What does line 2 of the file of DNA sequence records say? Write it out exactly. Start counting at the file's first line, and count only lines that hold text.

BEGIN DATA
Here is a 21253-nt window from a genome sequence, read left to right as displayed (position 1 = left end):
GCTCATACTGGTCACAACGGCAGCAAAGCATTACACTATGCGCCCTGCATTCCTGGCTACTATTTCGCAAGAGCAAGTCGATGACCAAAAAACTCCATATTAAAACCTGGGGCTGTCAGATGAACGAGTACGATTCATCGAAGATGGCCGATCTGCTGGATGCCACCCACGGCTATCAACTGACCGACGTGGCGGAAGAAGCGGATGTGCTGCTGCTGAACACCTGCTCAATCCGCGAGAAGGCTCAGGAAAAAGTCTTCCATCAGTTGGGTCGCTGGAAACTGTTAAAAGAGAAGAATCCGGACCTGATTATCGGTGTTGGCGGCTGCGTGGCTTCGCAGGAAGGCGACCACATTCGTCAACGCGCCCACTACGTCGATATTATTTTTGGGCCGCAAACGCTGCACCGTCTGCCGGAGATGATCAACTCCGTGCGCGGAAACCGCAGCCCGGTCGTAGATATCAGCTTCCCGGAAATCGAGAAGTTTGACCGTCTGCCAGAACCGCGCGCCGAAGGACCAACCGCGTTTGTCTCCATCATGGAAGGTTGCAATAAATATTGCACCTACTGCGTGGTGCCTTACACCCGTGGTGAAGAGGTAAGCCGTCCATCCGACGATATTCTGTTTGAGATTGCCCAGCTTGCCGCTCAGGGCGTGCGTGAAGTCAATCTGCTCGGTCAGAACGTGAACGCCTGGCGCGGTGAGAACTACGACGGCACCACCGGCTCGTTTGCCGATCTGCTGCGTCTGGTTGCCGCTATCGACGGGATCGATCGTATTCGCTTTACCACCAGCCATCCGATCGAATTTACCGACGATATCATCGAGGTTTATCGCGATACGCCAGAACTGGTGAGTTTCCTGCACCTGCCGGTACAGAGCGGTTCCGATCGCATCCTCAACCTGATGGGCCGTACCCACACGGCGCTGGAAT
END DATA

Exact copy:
GCTCATACTGGTCACAACGGCAGCAAAGCATTACACTATGCGCCCTGCATTCCTGGCTACTATTTCGCAAGAGCAAGTCGATGACCAAAAAACTCCATATTAAAACCTGGGGCTGTCAGATGAACGAGTACGATTCATCGAAGATGGCCGATCTGCTGGATGCCACCCACGGCTATCAACTGACCGACGTGGCGGAAGAAGCGGATGTGCTGCTGCTGAACACCTGCTCAATCCGCGAGAAGGCTCAGGAAAAAGTCTTCCATCAGTTGGGTCGCTGGAAACTGTTAAAAGAGAAGAATCCGGACCTGATTATCGGTGTTGGCGGCTGCGTGGCTTCGCAGGAAGGCGACCACATTCGTCAACGCGCCCACTACGTCGATATTATTTTTGGGCCGCAAACGCTGCACCGTCTGCCGGAGATGATCAACTCCGTGCGCGGAAACCGCAGCCCGGTCGTAGATATCAGCTTCCCGGAAATCGAGAAGTTTGACCGTCTGCCAGAACCGCGCGCCGAAGGACCAACCGCGTTTGTCTCCATCATGGAAGGTTGCAATAAATATTGCACCTACTGCGTGGTGCCTTACACCCGTGGTGAAGAGGTAAGCCGTCCATCCGACGATATTCTGTTTGAGATTGCCCAGCTTGCCGCTCAGGGCGTGCGTGAAGTCAATCTGCTCGGTCAGAACGTGAACGCCTGGCGCGGTGAGAACTACGACGGCACCACCGGCTCGTTTGCCGATCTGCTGCGTCTGGTTGCCGCTATCGACGGGATCGATCGTATTCGCTTTACCACCAGCCATCCGATCGAATTTACCGACGATATCATCGAGGTTTATCGCGATACGCCAGAACTGGTGAGTTTCCTGCACCTGCCGGTACAGAGCGGTTCCGATCGCATCCTCAACCTGATGGGCCGTACCCACACGGCGCTGGAAT